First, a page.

story CINCINNATI THERAPEUTIC RIDING AND HORSEMANSHIP

CINCINNATI THERAPEUTIC RIDING AND HORSEMANSHIP

Any child would be thrilled to spend an evening running rampant through the Cincinnati Therapeutic Riding and Horsemanship (CTRH) facilities.

Riders enter a spacious lobby and eagerly await the moment they are ushered into the tack room to find their names scrawled on a board alongside their assigned horses; perhaps it’s Bentley or Zeke or Streaker. From there, they grab the appropriate bridle and girth and head out to meet their match for another session of riding.

But CTRH lessons aren’t just for fun. The Milford-based program provides equine therapy for people ages 2 to 75 with an array of disabilities ranging from autism to cerebral palsy to stroke.

The nonprofit organization has grown from one pony serving five riders in 1985 to the nine program horses and approximately 120 annual riders involved today. Funding comes from private donations and fundraisers.

Program Development Director Laura Benza has been working with CTRH for 19 years, and her affection for the horses and ponies she works with is evident as she describes their distinct quirks and characteristics. However, it’s the horse’s size and ability to accommodate a motion or movement that matches them to a rider more than personality.

Participants have different options for therapeutic riding at CTRH. Most visitors attend recreational riding, a group class led by an instructor and several volunteers. Anyone with a disability can participate; there’s no discrimination at this stable.

“Everybody mounts from the same mounting ramp, if you need it or not,” Benza says. “So anyone in a wheelchair versus someone who looks to be a little more able-bodied—they’re all going to get on the same exact way.”

Instructors keep class fun and exciting for younger riders in a variety of ways, incorporating games with ring tosses, egg and spoon, and hula hoops.

Patients can also elect to participate in hippotherapy, a one-on-one session in which a rider works with an occupational or physical therapist.“Instead of being at the hospital for therapy, they’re using a horse to illicit the same movements,” Benza explains.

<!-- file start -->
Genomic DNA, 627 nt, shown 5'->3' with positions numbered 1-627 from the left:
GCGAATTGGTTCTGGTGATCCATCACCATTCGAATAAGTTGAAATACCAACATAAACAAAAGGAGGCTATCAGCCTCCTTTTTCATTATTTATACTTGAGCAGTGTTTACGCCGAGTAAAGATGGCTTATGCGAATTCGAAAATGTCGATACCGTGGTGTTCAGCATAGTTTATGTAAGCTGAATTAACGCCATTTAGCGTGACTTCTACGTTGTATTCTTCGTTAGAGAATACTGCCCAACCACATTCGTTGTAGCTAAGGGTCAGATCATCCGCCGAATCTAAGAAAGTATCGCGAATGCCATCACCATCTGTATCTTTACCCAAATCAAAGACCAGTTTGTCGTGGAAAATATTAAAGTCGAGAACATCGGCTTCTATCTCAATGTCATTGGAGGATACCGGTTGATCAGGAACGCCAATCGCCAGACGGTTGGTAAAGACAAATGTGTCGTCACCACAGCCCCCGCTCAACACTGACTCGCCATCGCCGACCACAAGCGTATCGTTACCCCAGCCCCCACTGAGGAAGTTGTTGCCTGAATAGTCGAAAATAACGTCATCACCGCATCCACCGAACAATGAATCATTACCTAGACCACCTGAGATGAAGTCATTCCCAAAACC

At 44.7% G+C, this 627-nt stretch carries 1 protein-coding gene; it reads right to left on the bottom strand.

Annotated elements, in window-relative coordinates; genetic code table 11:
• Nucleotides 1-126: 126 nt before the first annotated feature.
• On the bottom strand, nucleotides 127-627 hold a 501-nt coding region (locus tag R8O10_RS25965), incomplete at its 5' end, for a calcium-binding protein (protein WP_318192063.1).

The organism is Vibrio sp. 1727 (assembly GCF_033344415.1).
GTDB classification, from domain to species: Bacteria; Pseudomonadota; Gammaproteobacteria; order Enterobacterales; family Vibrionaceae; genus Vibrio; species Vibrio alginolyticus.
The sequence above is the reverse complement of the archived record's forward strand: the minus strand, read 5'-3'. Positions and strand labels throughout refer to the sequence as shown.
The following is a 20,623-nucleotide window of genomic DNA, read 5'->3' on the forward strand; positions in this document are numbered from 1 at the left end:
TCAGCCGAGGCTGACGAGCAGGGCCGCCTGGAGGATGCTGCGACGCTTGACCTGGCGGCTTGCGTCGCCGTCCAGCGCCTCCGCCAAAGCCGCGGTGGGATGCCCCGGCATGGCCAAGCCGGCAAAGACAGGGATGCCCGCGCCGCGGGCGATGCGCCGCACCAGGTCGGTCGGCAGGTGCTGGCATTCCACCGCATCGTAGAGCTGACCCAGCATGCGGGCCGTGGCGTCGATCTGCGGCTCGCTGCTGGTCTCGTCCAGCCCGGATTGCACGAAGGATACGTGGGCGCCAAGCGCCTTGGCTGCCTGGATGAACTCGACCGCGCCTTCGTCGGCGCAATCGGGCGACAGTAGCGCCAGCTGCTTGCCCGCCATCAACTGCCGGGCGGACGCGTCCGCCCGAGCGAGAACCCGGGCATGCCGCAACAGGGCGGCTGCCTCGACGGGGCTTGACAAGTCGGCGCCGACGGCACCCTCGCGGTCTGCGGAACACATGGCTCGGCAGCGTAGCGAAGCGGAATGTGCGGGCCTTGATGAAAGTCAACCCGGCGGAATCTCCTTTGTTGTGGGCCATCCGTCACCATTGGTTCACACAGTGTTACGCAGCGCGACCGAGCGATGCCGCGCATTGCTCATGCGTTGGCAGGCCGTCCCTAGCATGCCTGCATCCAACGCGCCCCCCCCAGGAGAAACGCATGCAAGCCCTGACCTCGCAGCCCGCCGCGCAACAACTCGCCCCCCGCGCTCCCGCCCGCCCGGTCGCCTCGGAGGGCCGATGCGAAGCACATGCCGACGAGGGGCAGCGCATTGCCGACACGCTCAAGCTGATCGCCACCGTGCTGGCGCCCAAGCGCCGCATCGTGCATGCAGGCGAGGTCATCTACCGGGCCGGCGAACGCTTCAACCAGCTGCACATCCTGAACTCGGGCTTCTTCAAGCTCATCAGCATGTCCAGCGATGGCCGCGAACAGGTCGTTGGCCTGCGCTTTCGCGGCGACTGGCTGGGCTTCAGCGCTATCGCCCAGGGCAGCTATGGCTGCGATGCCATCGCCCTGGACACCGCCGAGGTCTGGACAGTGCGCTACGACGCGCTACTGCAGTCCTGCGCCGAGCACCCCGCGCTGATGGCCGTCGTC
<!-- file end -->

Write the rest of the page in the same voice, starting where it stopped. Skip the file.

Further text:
In addition to rec riding and hippotherapy, CTRH is beginning to work with psychiatric patients from the College Hill Children’s Hospital Campus. “It’s more like social therapy working with a horse instead of just riding,” Benza says. “It’s a lot of social needs—being nice to get something back; not using somebody to get further along.” While these patients don’t necessarily have physical disabilities, spending time with the horses provides some much-needed perspective and talk therapy outside the hospital walls.

It might seem like a stretch to say that horse interaction is a guaranteed cure for the riders’ often serious diagnoses, but the classes have an inimitable positive impact on participants. “This is a lot of our riders’ sport,” Benza explains. “They might not be able to play soccer or tee-ball, so this is kind of their [sport] where parents come and sit in the viewing room and watch.”

Although CTRH doesn’t accept insurance or waivers, Benza would like to say that the organization would never turn anyone away because of cost. “If finances are an issue, we try to do a ridership program where we might pay for some of the actual cost of the lesson.” Because CTRH already subsidizes more than 50 percent of the cost for riding lessons, the added financial assistance serves as a testament to the program’s strong desire to help those in need as much as possible.

Anyone interested in getting involved at CTRH can call 513-831-7050 or visit ctrhonline.org. It’s not necessary for volunteers to have any previous experience or knowledge about horses, just a desire to make a difference.